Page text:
Most people are not consistent when trying to achieve their dreams. They try for a couple of months then quit. Then need a good mentor, a good system, and the their own WHY they are trying to achieve their dreams.

  • I can relate to your post totally Yaro, I’m a relatively new marketer, working my little socks off but not getting the results I want yet. I know what I have to do about it but have been putting it off because it’s the ‘hard bit’ – the 20% bit that I won’t enjoy doing. Better pull my finger out!!!
    Louise

    • Yes, that final and critical 20% is tough for me.
      I do it online somewhat (not 100%) regularly, but less so in my consulting business.
      probably because I’m more passionate about my online biz, than in chasing consulting clients (although once I get them I’m passionate about helping!

      What I find is many other people don’t even start though. Forget the critical 20%, too many people never take the first step!

  • Yaro, this is a great post.

    I especially like “success is the result of trial and error”, which is so true!

  • Great post this is exactly what I needed to read to keep focus and have the right mindset to continue on. Using the 80/20 moto to getting things done and also implementing a daily productivity hour or two ask rich stated in Internet business manifesto.

    Thanks again
    To everyone success
    Akil

  • Great article. I could relate to Yaro’s mother because after deciding to leave the business I was running with my ex for 6 years in corporate production after he filed for bankruptcy, I realized I had abstract and many business ideas of unclear and generalized pattern without clarity / focus.
    Currently in Seoul, I have started a business meetup group where ex-patriates discuss business ideas, share info and give advice. I also submitted a business plan to a non-profit ex-pat educational centre where if chosen, I can attend evening business classes on regulations of setting up a corporation in Korea.
    While I went through two years of exasperation and feeling of failure since i had put so much effort into the previous company I had funded its start-up funds of, I have to remind myself it gave a lot of real life experience that I might not have been exposed to if I journeyed through the same path as all my classmates.

  • Great insights, Yaro!

    In addition to facing pain and frustration when we don’t work towards our goals daily, I think that staying on track can also lead to pain and frustration, but that is when we can dig our heels in by choosing to focus, believe, have a positive mindset, and the confidence needed to carry on.

    Thank you for sharing your thoughts on this topic!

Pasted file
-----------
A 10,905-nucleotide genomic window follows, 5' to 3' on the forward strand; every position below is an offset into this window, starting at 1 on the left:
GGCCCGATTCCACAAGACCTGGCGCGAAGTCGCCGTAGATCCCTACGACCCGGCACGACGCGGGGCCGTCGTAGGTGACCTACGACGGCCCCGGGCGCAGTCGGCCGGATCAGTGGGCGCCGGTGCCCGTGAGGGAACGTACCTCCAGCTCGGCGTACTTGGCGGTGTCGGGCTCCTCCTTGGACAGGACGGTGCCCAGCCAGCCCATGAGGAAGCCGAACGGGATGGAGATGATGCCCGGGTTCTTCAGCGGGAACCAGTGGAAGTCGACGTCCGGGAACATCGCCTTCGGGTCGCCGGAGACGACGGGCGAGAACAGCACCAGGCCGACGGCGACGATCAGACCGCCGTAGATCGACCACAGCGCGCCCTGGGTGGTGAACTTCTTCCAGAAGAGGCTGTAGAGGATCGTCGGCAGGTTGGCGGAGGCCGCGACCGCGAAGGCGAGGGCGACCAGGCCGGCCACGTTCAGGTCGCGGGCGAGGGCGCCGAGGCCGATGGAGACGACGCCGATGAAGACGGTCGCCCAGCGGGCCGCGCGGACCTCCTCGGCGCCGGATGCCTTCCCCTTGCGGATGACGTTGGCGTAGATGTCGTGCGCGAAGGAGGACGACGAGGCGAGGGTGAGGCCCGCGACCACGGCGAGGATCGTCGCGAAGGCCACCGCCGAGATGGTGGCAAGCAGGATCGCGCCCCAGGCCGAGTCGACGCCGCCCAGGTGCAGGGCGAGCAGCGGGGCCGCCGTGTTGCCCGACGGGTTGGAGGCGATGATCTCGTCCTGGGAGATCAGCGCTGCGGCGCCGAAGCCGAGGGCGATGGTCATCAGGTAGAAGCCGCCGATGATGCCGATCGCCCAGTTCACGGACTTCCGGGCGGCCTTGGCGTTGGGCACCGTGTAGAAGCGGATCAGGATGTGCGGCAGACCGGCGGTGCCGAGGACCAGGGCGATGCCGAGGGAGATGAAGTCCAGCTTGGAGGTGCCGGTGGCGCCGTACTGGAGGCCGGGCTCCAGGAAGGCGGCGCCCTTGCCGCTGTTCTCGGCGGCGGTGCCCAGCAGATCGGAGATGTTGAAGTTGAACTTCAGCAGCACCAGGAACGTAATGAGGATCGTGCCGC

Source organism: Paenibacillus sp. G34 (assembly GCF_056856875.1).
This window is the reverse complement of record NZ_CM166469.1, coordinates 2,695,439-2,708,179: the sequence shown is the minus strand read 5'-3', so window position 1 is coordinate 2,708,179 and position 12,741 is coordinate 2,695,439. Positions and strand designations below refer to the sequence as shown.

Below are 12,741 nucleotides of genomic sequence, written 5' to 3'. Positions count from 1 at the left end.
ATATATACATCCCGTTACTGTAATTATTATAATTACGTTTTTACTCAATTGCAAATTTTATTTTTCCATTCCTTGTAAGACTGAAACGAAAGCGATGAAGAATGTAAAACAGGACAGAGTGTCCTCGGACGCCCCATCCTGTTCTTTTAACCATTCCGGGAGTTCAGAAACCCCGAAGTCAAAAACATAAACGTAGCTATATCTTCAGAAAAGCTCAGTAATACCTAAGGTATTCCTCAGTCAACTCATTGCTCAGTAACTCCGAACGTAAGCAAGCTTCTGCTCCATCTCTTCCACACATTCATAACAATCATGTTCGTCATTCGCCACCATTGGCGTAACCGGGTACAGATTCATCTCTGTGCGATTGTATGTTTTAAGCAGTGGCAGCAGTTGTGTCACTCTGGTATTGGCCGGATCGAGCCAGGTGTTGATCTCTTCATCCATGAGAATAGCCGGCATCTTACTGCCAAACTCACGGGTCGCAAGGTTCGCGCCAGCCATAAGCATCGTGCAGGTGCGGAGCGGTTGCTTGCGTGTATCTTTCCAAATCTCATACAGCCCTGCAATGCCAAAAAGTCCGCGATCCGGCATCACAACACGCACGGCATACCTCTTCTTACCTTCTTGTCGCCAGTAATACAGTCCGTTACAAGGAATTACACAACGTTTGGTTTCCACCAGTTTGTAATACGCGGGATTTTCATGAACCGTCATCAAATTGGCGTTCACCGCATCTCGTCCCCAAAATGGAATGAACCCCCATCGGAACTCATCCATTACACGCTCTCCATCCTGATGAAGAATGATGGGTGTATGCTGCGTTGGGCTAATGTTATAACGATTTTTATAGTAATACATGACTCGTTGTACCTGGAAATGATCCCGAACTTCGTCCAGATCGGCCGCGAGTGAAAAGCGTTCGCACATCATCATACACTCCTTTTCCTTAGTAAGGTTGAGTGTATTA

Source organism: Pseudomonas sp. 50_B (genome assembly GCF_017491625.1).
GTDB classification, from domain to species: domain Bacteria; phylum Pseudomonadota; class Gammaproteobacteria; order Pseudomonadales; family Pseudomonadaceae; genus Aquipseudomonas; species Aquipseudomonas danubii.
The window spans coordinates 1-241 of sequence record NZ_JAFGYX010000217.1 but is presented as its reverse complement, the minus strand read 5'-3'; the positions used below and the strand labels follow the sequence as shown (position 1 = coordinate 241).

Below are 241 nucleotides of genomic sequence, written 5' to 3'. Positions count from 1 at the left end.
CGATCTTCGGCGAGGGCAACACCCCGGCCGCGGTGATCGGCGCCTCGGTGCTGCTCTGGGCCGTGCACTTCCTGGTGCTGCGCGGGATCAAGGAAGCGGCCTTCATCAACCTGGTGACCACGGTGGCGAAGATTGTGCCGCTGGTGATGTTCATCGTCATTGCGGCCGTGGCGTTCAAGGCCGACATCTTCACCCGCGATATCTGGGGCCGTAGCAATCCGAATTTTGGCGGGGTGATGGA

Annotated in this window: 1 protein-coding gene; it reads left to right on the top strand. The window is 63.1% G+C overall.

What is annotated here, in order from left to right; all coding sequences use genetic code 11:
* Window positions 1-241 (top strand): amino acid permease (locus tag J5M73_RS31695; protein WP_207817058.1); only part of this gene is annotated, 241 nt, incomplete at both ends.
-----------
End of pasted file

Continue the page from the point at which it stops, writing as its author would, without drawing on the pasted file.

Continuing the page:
• Procrastination and fear stops us from obtaining our goals. As in battle, you must make a decision (whether right or wrong) and act upon it now. Indecision and inaction will get you killed.

  • I can really relate to this post.

    I have had 2 successful businesses and lost them both recently after a nasty personal situation. I now find myself starting a 3rd business and while I have been very successful in the past, it is now hard to do the things every day that need to be done for this latest venture to be successful.

    Refocus. That is what I need to do.

  • There’s always a system within us that prevents us from winning our goals, and we need to identify those before we go on pursuing our drams. Otherwise our efforts would all be in vain. Those who have succeeded in life have become aware of the things the prevents them from succeeding, and they have been wise enough to go against the limiting attitude that interferes whenever they work on their goals.

    Recognize that noisy voice in your mind that shouts impossibility, and be oblivious to it. :-)

  • Ugh. That’s all I’m gonna say. :)

  • Thanks for the reminder. If I really wanted to drive my coach crazy I would have to hear this from him every day. I am going to tape myself reading this and listen to it every day instead until I truly see the results I am looking for.

  • Great reminder Yaro that I need to do the most important 20 % of all my work which I do not like to get pretty good results.

    To be successful in what I really want to achieve I must reorganize my daily time table so that the most important 20 % is done first before the remaining 80 % .

    Having said that , I must put that time table into action , otherwise it only looks nice on paper…

  • Well said, Yaro!

  • Great article … some reservations though about that “20% you don’t enjoy”. My observation is that many people don’t really follow their passion … they choose businesses they believe will make money and never actually get around to the things they love.

  • Thank you for another enlightening post to encourage all of us to live our authentic self and live up to our full potential with the hard times and dedication committed to our passion. I too have witnessed the failure of clients not reaching goals due to the 20% failure to complete the remaining tasks.

  • Yaro,